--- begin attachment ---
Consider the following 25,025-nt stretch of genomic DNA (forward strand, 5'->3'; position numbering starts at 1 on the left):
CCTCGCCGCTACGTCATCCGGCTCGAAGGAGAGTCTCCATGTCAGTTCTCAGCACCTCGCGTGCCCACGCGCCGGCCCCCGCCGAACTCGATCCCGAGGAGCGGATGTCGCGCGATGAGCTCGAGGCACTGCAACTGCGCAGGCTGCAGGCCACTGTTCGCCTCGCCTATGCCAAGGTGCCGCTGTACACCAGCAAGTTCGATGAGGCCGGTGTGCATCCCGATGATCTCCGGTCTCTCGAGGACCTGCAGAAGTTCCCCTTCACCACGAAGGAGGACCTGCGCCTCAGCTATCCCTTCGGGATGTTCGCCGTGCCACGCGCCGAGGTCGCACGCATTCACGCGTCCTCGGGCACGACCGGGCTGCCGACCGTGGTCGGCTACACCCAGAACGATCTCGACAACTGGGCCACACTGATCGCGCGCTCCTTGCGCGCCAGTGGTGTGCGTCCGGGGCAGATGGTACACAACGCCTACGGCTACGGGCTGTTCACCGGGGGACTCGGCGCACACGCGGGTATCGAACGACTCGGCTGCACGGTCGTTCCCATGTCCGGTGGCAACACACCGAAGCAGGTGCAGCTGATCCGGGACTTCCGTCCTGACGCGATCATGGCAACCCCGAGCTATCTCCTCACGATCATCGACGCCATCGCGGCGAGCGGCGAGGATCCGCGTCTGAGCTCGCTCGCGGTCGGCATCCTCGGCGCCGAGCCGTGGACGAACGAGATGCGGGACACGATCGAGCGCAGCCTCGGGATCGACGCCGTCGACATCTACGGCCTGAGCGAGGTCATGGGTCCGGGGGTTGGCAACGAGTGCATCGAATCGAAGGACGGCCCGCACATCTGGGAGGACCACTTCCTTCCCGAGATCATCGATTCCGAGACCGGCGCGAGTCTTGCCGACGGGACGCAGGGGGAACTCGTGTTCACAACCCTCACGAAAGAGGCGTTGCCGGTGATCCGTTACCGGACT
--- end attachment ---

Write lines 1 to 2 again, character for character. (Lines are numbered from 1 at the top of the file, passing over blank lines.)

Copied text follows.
Consider the following 25,025-nt stretch of genomic DNA (forward strand, 5'->3'; position numbering starts at 1 on the left):
CCTCGCCGCTACGTCATCCGGCTCGAAGGAGAGTCTCCATGTCAGTTCTCAGCACCTCGCGTGCCCACGCGCCGGCCCCCGCCGAACTCGATCCCGAGGAGCGGATGTCGCGCGATGAGCTCGAGGCACTGCAACTGCGCAGGCTGCAGGCCACTGTTCGCCTCGCCTATGCCAAGGTGCCGCTGTACACCAGCAAGTTCGATGAGGCCGGTGTGCATCCCGATGATCTCCGGTCTCTCGAGGACCTGCAGAAGTTCCCCTTCACCACGAAGGAGGACCTGCGCCTCAGCTATCCCTTCGGGATGTTCGCCGTGCCACGCGCCGAGGTCGCACGCATTCACGCGTCCTCGGGCACGACCGGGCTGCCGACCGTGGTCGGCTACACCCAGAACGATCTCGACAACTGGGCCACACTGATCGCGCGCTCCTTGCGCGCCAGTGGTGTGCGTCCGGGGCAGATGGTACACAACGCCTACGGCTACGGGCTGTTCACCGGGGGACTCGGCGCACACGCGGGTATCGAACGACTCGGCTGCACGGTCGTTCCCATGTCCGGTGGCAACACACCGAAGCAGGTGCAGCTGATCCGGGACTTCCGTCCTGACGCGATCATGGCAACCCCGAGCTATCTCCTCACGATCATCGACGCCATCGCGGCGAGCGGCGAGGATCCGCGTCTGAGCTCGCTCGCGGTCGGCATCCTCGGCGCCGAGCCGTGGACGAACGAGATGCGGGACACGATCGAGCGCAGCCTCGGGATCGACGCCGTCGACATCTACGGCCTGAGCGAGGTCATGGGTCCGGGGGTTGGCAACGAGTGCATCGAATCGAAGGACGGCCCGCACATCTGGGAGGACCACTTCCTTCCCGAGATCATCGATTCCGAGACCGGCGCGAGTCTTGCCGACGGGACGCAGGGGGAACTCGTGTTCACAACCCTCACGAAAGAGGCGTTGCCGGTGATCCGTTACCGGACT